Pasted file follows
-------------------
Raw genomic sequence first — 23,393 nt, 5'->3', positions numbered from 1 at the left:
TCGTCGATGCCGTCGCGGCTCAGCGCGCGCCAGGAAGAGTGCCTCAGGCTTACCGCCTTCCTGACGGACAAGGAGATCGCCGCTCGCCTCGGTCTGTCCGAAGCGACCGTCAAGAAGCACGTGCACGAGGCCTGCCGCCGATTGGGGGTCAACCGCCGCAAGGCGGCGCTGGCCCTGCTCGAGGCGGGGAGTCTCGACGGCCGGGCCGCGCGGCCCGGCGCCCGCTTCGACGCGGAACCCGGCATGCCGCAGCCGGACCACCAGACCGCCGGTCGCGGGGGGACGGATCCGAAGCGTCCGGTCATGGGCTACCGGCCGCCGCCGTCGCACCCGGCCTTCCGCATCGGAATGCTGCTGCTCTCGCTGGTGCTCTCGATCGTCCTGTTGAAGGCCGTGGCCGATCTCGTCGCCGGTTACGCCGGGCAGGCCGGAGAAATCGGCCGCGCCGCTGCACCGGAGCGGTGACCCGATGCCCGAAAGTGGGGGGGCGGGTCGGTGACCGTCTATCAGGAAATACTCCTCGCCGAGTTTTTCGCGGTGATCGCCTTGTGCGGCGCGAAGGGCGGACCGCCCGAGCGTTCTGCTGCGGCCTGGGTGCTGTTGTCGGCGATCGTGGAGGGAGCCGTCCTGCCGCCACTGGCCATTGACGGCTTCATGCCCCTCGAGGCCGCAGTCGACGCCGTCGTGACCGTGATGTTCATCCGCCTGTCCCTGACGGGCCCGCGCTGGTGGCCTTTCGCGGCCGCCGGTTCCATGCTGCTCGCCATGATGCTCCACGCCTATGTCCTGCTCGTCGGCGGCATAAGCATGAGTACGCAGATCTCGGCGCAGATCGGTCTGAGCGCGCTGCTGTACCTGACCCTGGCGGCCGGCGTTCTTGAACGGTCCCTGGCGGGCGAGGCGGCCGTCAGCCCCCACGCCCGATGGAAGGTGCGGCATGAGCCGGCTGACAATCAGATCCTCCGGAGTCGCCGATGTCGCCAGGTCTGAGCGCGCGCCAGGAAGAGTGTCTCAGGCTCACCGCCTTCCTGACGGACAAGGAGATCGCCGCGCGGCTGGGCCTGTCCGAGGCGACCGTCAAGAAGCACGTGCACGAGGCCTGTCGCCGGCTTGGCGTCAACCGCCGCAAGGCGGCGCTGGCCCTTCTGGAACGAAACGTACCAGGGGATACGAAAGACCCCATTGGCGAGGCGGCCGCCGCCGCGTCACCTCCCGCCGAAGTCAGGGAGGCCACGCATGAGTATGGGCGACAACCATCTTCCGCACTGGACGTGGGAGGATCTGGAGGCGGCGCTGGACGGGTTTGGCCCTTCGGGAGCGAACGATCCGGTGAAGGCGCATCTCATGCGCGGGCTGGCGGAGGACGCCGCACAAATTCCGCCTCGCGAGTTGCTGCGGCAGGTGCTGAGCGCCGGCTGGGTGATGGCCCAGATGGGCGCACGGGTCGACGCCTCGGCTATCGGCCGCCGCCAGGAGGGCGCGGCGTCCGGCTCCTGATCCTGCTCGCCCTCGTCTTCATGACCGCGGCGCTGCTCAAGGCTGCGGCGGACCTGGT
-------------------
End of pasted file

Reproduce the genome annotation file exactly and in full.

Raw genomic sequence first — 23,393 nt, 5'->3', positions numbered from 1 at the left:
TCGTCGATGCCGTCGCGGCTCAGCGCGCGCCAGGAAGAGTGCCTCAGGCTTACCGCCTTCCTGACGGACAAGGAGATCGCCGCTCGCCTCGGTCTGTCCGAAGCGACCGTCAAGAAGCACGTGCACGAGGCCTGCCGCCGATTGGGGGTCAACCGCCGCAAGGCGGCGCTGGCCCTGCTCGAGGCGGGGAGTCTCGACGGCCGGGCCGCGCGGCCCGGCGCCCGCTTCGACGCGGAACCCGGCATGCCGCAGCCGGACCACCAGACCGCCGGTCGCGGGGGGACGGATCCGAAGCGTCCGGTCATGGGCTACCGGCCGCCGCCGTCGCACCCGGCCTTCCGCATCGGAATGCTGCTGCTCTCGCTGGTGCTCTCGATCGTCCTGTTGAAGGCCGTGGCCGATCTCGTCGCCGGTTACGCCGGGCAGGCCGGAGAAATCGGCCGCGCCGCTGCACCGGAGCGGTGACCCGATGCCCGAAAGTGGGGGGGCGGGTCGGTGACCGTCTATCAGGAAATACTCCTCGCCGAGTTTTTCGCGGTGATCGCCTTGTGCGGCGCGAAGGGCGGACCGCCCGAGCGTTCTGCTGCGGCCTGGGTGCTGTTGTCGGCGATCGTGGAGGGAGCCGTCCTGCCGCCACTGGCCATTGACGGCTTCATGCCCCTCGAGGCCGCAGTCGACGCCGTCGTGACCGTGATGTTCATCCGCCTGTCCCTGACGGGCCCGCGCTGGTGGCCTTTCGCGGCCGCCGGTTCCATGCTGCTCGCCATGATGCTCCACGCCTATGTCCTGCTCGTCGGCGGCATAAGCATGAGTACGCAGATCTCGGCGCAGATCGGTCTGAGCGCGCTGCTGTACCTGACCCTGGCGGCCGGCGTTCTTGAACGGTCCCTGGCGGGCGAGGCGGCCGTCAGCCCCCACGCCCGATGGAAGGTGCGGCATGAGCCGGCTGACAATCAGATCCTCCGGAGTCGCCGATGTCGCCAGGTCTGAGCGCGCGCCAGGAAGAGTGTCTCAGGCTCACCGCCTTCCTGACGGACAAGGAGATCGCCGCGCGGCTGGGCCTGTCCGAGGCGACCGTCAAGAAGCACGTGCACGAGGCCTGTCGCCGGCTTGGCGTCAACCGCCGCAAGGCGGCGCTGGCCCTTCTGGAACGAAACGTACCAGGGGATACGAAAGACCCCATTGGCGAGGCGGCCGCCGCCGCGTCACCTCCCGCCGAAGTCAGGGAGGCCACGCATGAGTATGGGCGACAACCATCTTCCGCACTGGACGTGGGAGGATCTGGAGGCGGCGCTGGACGGGTTTGGCCCTTCGGGAGCGAACGATCCGGTGAAGGCGCATCTCATGCGCGGGCTGGCGGAGGACGCCGCACAAATTCCGCCTCGCGAGTTGCTGCGGCAGGTGCTGAGCGCCGGCTGGGTGATGGCCCAGATGGGCGCACGGGTCGACGCCTCGGCTATCGGCCGCCGCCAGGAGGGCGCGGCGTCCGGCTCCTGATCCTGCTCGCCCTCGTCTTCATGACCGCGGCGCTGCTCAAGGCTGCGGCGGACCTGGT